I 'CHOOSE LIFE'. And in this life, I've chosen WHAM!
For too many who've loved this band, it's been easy to forget (or dismiss) the small but fruitful catalogue of musical contributions by George Michael and Andrew Ridgeley. Cynics always wondered what Ridgeley ever really did to contribute to the band, since George Michael wrote, produced and sang every track.
Without Andrew Ridgeley, guiding and prompting his best friend early on, there would never have been a band called WHAM! Or subsequently, a George Michael musical breakthrough. As it were, there was. Andrew Ridgeley is perhaps the most successful best-buddy-to-a-natural-born-star in the history of music.
Of course the majority of people DO love WHAM! at least once each year. 'Last Christmas' is a beloved staple at Christmastime. (As it should be.) And many do appreciate musical gifts (i.e. 'Careless Whisper') left to us by singer-songwriter George Michael.
For me, WHAM! is a way of life year round. WHAM! could even be a doctrine. Because for so many life stages, there is a WHAM! song. I'm leaving out a couple of songs (Come On & Love Machine) and going in order of appearance on their three albums.
Note the high level of productivity from this band, releasing three solid albums in just three years.
ALBUM #1. FANTASTIC (1983)
'Bad Boys' is the first song on Wham!'s debut album Fantastic. It begins right at the first stage of life: 'Dear Mommy, dear Daddy, you have plans for me. Oh yeah, I was your only son." In the beginning, there's family. And the next stage: 'Dear Mommy, dear Daddy, now I'm 19 as you see, I'm handsome, tall, and strong. So what the hell gives you the right to look at me as if to say, 'Hell, what went wrong?'' At the age of 19, he's self-confident as all get out. But his parents protest and dispute his decisions, and they worry about him. As parents often do.
A RAY OF SUNSHINE
'Move it, move it, baby. Can't you see I'm ready to dance? Without this beat my life would fall apart.' A little bit disco, a little bit funk, a lot of 80's pop -- all in a perfectly balanced mix for one incredible song.
'Sometimes, you wake up in the morning with a bass line. A ray of sunshine. Sometimes, you know today you're gonna have a good time. And you're ready to go!' This one could be one of my top 5 songs of all time, by any artist –– because of how it makes me feel. 'A Ray Of Sunshine' is all about a natural burst of energy and enthusiasm for being alive. I feel enthusiastic when I hear the song. Nothing can top that. I've included two videos for this one because the video clip from the Lindsay Anderson-helmed WHAM! film 'Foreign Skies' is priceless.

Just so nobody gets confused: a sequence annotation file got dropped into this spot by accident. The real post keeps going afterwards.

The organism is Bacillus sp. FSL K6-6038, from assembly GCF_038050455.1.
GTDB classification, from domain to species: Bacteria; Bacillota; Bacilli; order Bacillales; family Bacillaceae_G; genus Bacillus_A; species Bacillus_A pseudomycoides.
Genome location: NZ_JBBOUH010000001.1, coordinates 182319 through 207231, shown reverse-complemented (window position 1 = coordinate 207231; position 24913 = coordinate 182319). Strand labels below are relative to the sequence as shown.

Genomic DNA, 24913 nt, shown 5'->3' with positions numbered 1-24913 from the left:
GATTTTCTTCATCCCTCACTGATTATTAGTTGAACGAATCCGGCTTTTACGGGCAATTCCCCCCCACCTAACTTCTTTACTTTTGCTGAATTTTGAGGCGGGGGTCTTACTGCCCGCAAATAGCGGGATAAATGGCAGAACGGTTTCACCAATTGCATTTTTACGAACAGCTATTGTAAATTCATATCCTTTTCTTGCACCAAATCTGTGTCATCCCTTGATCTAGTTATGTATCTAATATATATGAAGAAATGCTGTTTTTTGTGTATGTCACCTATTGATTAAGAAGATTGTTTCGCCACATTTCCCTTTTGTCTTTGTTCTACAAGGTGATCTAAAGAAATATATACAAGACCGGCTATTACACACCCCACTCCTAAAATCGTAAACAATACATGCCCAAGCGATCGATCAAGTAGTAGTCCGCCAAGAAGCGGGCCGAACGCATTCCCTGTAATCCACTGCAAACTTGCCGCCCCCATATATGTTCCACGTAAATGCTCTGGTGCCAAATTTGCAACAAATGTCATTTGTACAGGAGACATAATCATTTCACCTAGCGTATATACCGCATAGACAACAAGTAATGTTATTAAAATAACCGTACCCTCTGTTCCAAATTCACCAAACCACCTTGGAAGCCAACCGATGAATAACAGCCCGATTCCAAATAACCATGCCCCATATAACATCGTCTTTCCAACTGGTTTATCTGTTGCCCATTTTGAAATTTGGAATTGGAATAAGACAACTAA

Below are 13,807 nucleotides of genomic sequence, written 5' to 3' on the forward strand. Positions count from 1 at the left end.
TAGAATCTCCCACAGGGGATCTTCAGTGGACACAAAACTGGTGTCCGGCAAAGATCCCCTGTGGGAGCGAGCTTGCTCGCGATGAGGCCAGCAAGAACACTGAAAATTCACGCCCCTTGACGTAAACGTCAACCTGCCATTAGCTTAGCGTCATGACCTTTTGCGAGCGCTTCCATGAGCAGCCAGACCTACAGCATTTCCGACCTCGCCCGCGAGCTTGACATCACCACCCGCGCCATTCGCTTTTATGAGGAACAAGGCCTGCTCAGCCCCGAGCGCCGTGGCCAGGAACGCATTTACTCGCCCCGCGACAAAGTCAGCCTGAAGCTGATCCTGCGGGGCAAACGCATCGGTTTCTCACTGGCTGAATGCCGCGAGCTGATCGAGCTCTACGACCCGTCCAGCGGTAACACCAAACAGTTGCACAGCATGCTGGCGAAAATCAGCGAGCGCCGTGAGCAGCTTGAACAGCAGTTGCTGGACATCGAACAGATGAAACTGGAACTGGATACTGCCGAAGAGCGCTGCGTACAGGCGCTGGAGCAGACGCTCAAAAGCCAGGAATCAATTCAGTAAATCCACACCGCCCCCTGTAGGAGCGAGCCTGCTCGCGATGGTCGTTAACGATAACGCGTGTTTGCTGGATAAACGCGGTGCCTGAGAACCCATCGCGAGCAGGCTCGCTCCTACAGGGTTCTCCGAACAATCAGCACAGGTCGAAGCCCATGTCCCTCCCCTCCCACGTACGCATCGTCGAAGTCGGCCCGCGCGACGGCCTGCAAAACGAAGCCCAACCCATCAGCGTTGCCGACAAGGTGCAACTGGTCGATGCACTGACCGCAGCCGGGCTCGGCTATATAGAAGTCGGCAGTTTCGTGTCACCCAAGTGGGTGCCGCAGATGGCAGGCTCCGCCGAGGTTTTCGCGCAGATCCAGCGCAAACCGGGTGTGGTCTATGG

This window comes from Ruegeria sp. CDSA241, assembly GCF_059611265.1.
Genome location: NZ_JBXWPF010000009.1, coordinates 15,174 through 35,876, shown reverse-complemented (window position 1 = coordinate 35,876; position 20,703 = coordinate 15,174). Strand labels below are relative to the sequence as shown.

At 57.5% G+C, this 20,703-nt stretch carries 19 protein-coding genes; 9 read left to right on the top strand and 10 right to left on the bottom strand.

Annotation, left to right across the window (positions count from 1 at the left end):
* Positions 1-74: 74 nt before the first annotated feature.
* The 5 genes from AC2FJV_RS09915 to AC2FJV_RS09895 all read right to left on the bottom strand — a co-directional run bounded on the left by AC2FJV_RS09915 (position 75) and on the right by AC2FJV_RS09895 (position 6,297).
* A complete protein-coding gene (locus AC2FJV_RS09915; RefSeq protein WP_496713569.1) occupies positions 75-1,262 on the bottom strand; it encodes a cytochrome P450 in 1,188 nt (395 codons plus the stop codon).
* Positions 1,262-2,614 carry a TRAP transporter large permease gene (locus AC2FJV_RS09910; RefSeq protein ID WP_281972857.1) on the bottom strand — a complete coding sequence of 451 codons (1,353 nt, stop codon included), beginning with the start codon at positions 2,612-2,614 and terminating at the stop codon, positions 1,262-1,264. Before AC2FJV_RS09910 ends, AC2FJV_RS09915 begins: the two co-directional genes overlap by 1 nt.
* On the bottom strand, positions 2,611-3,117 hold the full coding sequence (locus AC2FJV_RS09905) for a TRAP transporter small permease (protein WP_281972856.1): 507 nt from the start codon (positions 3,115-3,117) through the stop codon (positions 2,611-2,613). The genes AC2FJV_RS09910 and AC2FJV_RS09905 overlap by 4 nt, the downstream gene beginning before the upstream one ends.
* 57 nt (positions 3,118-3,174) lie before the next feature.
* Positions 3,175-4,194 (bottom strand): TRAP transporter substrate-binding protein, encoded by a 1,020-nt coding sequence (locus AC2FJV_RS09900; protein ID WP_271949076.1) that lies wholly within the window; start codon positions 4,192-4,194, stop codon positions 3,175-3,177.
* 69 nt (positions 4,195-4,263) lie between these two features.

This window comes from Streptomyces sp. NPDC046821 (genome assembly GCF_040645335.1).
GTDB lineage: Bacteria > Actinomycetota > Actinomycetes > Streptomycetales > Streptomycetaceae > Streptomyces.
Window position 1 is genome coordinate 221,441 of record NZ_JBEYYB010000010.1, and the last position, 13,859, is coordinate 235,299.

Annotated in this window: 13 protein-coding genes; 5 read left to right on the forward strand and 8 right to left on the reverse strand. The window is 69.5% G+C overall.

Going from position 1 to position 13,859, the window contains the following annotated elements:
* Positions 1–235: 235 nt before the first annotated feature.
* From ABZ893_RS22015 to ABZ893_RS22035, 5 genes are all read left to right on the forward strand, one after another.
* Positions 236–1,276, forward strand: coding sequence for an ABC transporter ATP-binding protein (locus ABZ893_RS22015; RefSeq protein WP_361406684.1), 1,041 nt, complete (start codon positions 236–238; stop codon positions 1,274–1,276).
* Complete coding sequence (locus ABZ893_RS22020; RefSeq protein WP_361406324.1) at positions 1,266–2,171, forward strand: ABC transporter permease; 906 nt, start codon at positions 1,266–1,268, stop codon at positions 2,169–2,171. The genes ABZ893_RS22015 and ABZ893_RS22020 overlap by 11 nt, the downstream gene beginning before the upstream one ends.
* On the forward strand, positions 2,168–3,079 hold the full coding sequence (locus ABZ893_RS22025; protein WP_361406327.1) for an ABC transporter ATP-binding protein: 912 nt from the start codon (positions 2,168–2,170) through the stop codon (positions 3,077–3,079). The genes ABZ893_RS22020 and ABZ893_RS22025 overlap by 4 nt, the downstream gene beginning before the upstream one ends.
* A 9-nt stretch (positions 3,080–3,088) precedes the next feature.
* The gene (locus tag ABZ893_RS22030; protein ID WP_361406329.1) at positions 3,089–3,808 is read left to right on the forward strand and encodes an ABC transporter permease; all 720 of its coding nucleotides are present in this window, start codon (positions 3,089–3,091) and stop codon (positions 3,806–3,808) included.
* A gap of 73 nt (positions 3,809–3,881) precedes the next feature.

'Do... you… enjoy what you do?' This one is at the post-adolescence stage of life when you're expected to: 'Get yourself a job!' Anyone who's ever been unemployed against his or her will knows it is not actually fun. But 'Wham Rap' is a song for those who choose unemployment. And who hasn't (at one point or another) denounced the idea of working a 9-to-5 office job? The Wham! boys were young and ready to take on the world. They didn't need no stinkin' job to bring them down. They do seem a little defensive with: 'Wham, bam, I am a man. Job or no job, you can't tell me that I'm not.' Well, who knows what kind of shade they'd been getting for wanting to have fun and perform––and get paid for it? Their refusal to pursue a more normal line of employment worked out very well for them!
'Club Tropicana, drinks are freeeee. Fun and sunshine. There's enough for everyone!' The boys who wouldn't settle for taking ordinary jobs managed to find a way to enjoy both travel and leisure through their new jobs (as airline pilots) in the video for 'Club Tropicana'. Every now and then, we all hope to relax poolside in a tropical setting. When I've been lucky enough to do so, I immediately remember this song and video––both imprinted in my brain as an ultimate in tropical getaway fantasies. The song is great and the video is always worth watching.